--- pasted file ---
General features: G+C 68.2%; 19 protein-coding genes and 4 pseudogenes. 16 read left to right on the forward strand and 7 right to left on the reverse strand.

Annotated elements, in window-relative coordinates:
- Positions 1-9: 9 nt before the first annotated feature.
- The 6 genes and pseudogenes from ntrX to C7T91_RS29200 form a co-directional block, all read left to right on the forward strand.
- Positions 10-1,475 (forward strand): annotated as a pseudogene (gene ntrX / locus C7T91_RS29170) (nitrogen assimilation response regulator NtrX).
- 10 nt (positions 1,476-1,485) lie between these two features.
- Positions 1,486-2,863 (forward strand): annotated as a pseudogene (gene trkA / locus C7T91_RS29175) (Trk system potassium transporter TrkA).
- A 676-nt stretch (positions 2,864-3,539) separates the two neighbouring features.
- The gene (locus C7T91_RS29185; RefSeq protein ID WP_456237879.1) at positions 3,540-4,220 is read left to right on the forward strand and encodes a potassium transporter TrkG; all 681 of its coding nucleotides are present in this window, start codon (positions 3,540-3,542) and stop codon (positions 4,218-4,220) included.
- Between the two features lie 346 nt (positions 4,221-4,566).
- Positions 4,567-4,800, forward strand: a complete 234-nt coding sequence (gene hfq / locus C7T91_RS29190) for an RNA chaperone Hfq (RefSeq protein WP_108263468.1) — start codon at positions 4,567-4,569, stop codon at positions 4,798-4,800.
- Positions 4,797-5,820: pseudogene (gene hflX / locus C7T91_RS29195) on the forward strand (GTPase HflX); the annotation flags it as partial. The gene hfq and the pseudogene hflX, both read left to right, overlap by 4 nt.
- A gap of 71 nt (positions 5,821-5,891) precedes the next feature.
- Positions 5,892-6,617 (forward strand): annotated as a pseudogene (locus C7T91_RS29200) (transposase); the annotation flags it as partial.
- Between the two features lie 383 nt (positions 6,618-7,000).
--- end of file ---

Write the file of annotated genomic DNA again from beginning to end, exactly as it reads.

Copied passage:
General features: G+C 68.2%; 19 protein-coding genes and 4 pseudogenes. 16 read left to right on the forward strand and 7 right to left on the reverse strand.

Annotated elements, in window-relative coordinates:
- Positions 1-9: 9 nt before the first annotated feature.
- The 6 genes and pseudogenes from ntrX to C7T91_RS29200 form a co-directional block, all read left to right on the forward strand.
- Positions 10-1,475 (forward strand): annotated as a pseudogene (gene ntrX / locus C7T91_RS29170) (nitrogen assimilation response regulator NtrX).
- 10 nt (positions 1,476-1,485) lie between these two features.
- Positions 1,486-2,863 (forward strand): annotated as a pseudogene (gene trkA / locus C7T91_RS29175) (Trk system potassium transporter TrkA).
- A 676-nt stretch (positions 2,864-3,539) separates the two neighbouring features.
- The gene (locus C7T91_RS29185; RefSeq protein ID WP_456237879.1) at positions 3,540-4,220 is read left to right on the forward strand and encodes a potassium transporter TrkG; all 681 of its coding nucleotides are present in this window, start codon (positions 3,540-3,542) and stop codon (positions 4,218-4,220) included.
- Between the two features lie 346 nt (positions 4,221-4,566).
- Positions 4,567-4,800, forward strand: a complete 234-nt coding sequence (gene hfq / locus C7T91_RS29190) for an RNA chaperone Hfq (RefSeq protein WP_108263468.1) — start codon at positions 4,567-4,569, stop codon at positions 4,798-4,800.
- Positions 4,797-5,820: pseudogene (gene hflX / locus C7T91_RS29195) on the forward strand (GTPase HflX); the annotation flags it as partial. The gene hfq and the pseudogene hflX, both read left to right, overlap by 4 nt.
- A gap of 71 nt (positions 5,821-5,891) precedes the next feature.
- Positions 5,892-6,617 (forward strand): annotated as a pseudogene (locus C7T91_RS29200) (transposase); the annotation flags it as partial.
- Between the two features lie 383 nt (positions 6,618-7,000).